Why choose a nozzle? Choosing a set of sewer nozzles for a jetting/vacuuming crew or truck, or selecting the right sewer nozzle for a particular sewer cleaning task, can seem like an afterthought—after all, the real power in sewer cleaning lies in the expensive trucks, right? Wrong, an average truck with the proper nozzle will outperform a better truck with the wrong nozzle.
The main reason to choose the proper nozzle for cleaning a section of sewer is so the operator is cleaning efficiently and removing the material that is in the sewer. Choosing a good set of quality nozzles for your equipment and deploying the right nozzle when actually cleaning sewers is the best way to take full advantage of big investments in jetting equipment and to clean sewers efficiently while reducing labor costs, wear and tear on equipment, and fuel use. Proper Nozzle selection will increase the efficiency of the cleaning operation while the wrong nozzle may not remove the material completely.
The sewer should be inspected prior to cleaning to determine the type and amount of material to be removed, this will help determine the correct nozzle to use proper cleaning of the sewer. Factors to consider include: type of material (loose, attached, large, small), size of pipe, pipe material, length of section, slope of pipe. Nozzles are designed for particular types of material removal and selecting the wrong nozzle can either prolong the job or not remove the material.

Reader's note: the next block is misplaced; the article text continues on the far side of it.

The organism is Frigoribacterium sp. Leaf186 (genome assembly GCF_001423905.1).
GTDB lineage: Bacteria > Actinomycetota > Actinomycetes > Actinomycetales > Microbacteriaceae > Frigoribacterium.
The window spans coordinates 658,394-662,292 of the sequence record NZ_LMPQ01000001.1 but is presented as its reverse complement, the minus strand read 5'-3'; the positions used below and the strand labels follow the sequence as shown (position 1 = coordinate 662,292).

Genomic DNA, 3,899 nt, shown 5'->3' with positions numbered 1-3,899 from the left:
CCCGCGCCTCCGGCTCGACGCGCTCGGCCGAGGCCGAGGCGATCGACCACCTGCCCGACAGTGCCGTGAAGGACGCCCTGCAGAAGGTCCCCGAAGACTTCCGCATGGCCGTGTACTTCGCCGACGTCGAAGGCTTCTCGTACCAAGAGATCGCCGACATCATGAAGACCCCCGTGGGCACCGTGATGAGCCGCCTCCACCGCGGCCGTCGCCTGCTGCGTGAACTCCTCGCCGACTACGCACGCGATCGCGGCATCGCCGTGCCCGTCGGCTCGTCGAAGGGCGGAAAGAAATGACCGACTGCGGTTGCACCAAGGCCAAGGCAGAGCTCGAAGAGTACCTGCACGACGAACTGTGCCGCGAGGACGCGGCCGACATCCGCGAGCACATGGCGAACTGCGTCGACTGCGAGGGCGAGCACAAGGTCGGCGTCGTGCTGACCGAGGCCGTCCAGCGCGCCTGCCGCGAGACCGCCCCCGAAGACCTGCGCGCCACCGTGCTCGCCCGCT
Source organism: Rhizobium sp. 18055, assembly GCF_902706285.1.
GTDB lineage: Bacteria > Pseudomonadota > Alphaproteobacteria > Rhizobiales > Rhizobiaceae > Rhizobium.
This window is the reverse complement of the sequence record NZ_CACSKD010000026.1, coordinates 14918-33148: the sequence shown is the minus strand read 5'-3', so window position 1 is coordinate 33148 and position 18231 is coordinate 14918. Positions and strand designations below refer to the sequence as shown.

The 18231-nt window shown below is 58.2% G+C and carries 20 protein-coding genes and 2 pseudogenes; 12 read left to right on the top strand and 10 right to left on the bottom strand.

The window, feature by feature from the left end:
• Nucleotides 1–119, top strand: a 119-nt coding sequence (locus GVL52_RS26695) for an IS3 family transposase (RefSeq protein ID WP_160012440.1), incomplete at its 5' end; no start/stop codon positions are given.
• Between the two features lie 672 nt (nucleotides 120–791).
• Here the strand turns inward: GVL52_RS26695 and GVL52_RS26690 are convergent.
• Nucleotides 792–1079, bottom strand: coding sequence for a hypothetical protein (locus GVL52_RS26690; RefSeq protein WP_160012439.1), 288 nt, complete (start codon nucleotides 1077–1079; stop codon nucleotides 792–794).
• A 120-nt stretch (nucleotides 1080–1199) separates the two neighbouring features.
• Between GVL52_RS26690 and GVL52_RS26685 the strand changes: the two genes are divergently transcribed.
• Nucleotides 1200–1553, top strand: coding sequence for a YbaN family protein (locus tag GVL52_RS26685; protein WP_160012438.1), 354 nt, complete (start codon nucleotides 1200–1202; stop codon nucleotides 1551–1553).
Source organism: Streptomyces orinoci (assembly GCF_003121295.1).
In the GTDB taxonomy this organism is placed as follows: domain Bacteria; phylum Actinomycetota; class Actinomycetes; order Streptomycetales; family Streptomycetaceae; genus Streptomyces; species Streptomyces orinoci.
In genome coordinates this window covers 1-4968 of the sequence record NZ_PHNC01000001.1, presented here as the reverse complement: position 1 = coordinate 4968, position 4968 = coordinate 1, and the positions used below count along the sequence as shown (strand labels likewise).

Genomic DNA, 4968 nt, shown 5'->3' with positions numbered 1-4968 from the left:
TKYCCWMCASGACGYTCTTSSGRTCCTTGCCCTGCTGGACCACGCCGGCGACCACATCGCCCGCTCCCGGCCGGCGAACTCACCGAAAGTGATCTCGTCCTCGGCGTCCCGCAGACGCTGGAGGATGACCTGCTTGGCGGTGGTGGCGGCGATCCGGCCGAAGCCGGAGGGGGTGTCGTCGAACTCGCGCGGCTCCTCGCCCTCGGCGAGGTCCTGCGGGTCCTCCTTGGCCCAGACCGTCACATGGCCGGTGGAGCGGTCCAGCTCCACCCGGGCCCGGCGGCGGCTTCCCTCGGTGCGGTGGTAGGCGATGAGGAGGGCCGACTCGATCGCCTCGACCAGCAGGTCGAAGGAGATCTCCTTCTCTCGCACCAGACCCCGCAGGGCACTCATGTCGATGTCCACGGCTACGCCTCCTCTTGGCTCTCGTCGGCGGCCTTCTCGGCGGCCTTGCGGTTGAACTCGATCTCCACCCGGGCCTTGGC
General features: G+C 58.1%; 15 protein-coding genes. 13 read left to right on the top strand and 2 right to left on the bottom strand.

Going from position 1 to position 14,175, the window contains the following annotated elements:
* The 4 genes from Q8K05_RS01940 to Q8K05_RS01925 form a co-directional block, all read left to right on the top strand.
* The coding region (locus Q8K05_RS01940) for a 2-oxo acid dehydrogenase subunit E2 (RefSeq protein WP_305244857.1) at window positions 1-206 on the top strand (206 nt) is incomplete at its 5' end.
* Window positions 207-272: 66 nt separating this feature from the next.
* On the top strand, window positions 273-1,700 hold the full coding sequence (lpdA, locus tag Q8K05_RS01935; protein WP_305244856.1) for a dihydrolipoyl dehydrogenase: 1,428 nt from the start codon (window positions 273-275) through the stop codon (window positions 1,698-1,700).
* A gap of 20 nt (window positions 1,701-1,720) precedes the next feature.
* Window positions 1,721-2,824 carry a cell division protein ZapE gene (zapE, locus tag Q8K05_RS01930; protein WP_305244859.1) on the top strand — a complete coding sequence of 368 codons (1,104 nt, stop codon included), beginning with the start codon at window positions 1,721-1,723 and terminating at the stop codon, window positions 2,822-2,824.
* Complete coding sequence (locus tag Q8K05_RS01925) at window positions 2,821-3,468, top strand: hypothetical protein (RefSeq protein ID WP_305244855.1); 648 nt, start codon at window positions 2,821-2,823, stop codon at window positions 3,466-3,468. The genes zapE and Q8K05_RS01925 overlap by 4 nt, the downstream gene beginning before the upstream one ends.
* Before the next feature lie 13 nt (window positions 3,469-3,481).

Choose the right nozzle design for particular tasks. Factors to consider include the number, direction, and angle of jet streams, the type and material of jets (and whether they’re replaceable), and the construction and material quality of nozzles. Low degree jets (jetting angles more in line with pipes) on a nozzle will move loose material quickly, and thrust it longer and farther up the line. (This is also good for breaking blockages.) Depending on the size of the line, lower angle jets may remove debris differently depending on how the nozzle sits in the pipe. Wide-angle jets (more perpendicular to pipes) will clean the walls of a pipe but do not do an excellent job of moving loose material, and have less thrusting power. The operator needs to select a nozzle with the correct configuration for the type of material being removed. The nozzle may have jets at 2 or more angles to clean properly. Advantages of better nozzles. Given enough jetting power, almost any nozzle will clean a pipe and do an okay job. But choosing the right nozzle, and investing in higher quality nozzles, pays off with dramatically increased productivity, up to 100%, and better nozzles also tend to last longer, feature internal parts that can be replaced, require less maintenance, and generally provide significant return on investment over long lifespans.
With any nozzle, it is important that the nozzle is properly set up for the Flusher with which the nozzle will be used. The jets on the nozzle need to be sized for the amount of actual flow at the end of the hose for the particular vehicle. This can be done by the nozzle supplier or in house. The wrong jets will decrease the efficiency of any nozzle.
Cutters are another option for cleaning sewers. The sewer should be free of all loose debris, prior to using a cutte
r. The loose debris will slow down the cutter and make it less efficient and increase the time and effort necessary to complete the cleaning process.
As you can see, the choice of a nozzle should not be taken lightly and the days of “my favorite nozzle” are in the past. A good operator is properly trained in the use of different nozzles and uses the correct nozzle at all times.